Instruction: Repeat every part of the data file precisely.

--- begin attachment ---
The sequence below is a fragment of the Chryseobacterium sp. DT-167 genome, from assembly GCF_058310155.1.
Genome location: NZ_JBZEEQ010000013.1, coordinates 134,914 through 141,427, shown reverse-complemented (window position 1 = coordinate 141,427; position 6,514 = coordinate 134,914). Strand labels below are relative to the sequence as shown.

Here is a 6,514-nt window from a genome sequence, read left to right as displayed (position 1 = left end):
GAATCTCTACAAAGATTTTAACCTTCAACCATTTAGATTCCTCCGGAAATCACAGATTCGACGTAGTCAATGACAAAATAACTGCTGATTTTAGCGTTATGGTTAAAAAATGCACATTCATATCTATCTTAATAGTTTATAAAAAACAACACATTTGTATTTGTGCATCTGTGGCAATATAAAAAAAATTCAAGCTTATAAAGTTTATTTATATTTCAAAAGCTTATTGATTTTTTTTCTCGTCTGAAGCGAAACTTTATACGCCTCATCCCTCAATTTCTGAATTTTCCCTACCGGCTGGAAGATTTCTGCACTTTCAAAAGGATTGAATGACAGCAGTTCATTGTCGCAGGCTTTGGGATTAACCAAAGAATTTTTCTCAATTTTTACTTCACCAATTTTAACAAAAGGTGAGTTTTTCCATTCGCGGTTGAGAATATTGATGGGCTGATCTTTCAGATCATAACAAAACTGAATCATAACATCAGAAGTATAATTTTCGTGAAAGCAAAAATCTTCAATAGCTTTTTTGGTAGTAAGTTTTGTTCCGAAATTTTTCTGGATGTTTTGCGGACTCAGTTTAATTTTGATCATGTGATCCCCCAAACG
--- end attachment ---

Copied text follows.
The sequence below is a fragment of the Chryseobacterium sp. DT-167 genome, from assembly GCF_058310155.1.
Genome location: NZ_JBZEEQ010000013.1, coordinates 134,914 through 141,427, shown reverse-complemented (window position 1 = coordinate 141,427; position 6,514 = coordinate 134,914). Strand labels below are relative to the sequence as shown.

Here is a 6,514-nt window from a genome sequence, read left to right as displayed (position 1 = left end):
GAATCTCTACAAAGATTTTAACCTTCAACCATTTAGATTCCTCCGGAAATCACAGATTCGACGTAGTCAATGACAAAATAACTGCTGATTTTAGCGTTATGGTTAAAAAATGCACATTCATATCTATCTTAATAGTTTATAAAAAACAACACATTTGTATTTGTGCATCTGTGGCAATATAAAAAAAATTCAAGCTTATAAAGTTTATTTATATTTCAAAAGCTTATTGATTTTTTTTCTCGTCTGAAGCGAAACTTTATACGCCTCATCCCTCAATTTCTGAATTTTCCCTACCGGCTGGAAGATTTCTGCACTTTCAAAAGGATTGAATGACAGCAGTTCATTGTCGCAGGCTTTGGGATTAACCAAAGAATTTTTCTCAATTTTTACTTCACCAATTTTAACAAAAGGTGAGTTTTTCCATTCGCGGTTGAGAATATTGATGGGCTGATCTTTCAGATCATAACAAAACTGAATCATAACATCAGAAGTATAATTTTCGTGAAAGCAAAAATCTTCAATAGCTTTTTTGGTAGTAAGTTTTGTTCCGAAATTTTTCTGGATGTTTTGCGGACTCAGTTTAATTTTGATCATGTGATCCCCCAAACG